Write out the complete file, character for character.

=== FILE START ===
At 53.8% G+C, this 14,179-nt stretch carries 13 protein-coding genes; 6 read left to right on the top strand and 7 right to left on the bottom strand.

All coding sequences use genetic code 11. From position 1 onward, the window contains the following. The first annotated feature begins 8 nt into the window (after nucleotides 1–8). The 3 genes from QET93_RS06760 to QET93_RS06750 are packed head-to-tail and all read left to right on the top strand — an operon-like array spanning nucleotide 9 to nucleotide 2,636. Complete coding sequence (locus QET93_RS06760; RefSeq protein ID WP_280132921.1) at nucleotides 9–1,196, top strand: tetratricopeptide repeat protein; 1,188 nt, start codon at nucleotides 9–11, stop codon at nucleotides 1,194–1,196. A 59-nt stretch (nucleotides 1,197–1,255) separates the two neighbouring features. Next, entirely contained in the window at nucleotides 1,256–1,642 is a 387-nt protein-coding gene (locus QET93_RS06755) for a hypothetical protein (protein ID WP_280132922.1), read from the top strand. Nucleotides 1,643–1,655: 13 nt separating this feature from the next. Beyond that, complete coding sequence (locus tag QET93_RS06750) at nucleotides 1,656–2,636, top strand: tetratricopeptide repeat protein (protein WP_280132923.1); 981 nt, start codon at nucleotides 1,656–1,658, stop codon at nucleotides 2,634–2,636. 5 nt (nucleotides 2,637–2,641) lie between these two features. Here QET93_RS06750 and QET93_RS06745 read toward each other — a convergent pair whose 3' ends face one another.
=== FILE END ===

At 53.8% G+C, this 14,179-nt stretch carries 13 protein-coding genes; 6 read left to right on the top strand and 7 right to left on the bottom strand.

All coding sequences use genetic code 11. From position 1 onward, the window contains the following. The first annotated feature begins 8 nt into the window (after nucleotides 1–8). The 3 genes from QET93_RS06760 to QET93_RS06750 are packed head-to-tail and all read left to right on the top strand — an operon-like array spanning nucleotide 9 to nucleotide 2,636. Complete coding sequence (locus QET93_RS06760; RefSeq protein ID WP_280132921.1) at nucleotides 9–1,196, top strand: tetratricopeptide repeat protein; 1,188 nt, start codon at nucleotides 9–11, stop codon at nucleotides 1,194–1,196. A 59-nt stretch (nucleotides 1,197–1,255) separates the two neighbouring features. Next, entirely contained in the window at nucleotides 1,256–1,642 is a 387-nt protein-coding gene (locus QET93_RS06755) for a hypothetical protein (protein ID WP_280132922.1), read from the top strand. Nucleotides 1,643–1,655: 13 nt separating this feature from the next. Beyond that, complete coding sequence (locus tag QET93_RS06750) at nucleotides 1,656–2,636, top strand: tetratricopeptide repeat protein (protein WP_280132923.1); 981 nt, start codon at nucleotides 1,656–1,658, stop codon at nucleotides 2,634–2,636. 5 nt (nucleotides 2,637–2,641) lie between these two features. Here QET93_RS06750 and QET93_RS06745 read toward each other — a convergent pair whose 3' ends face one another.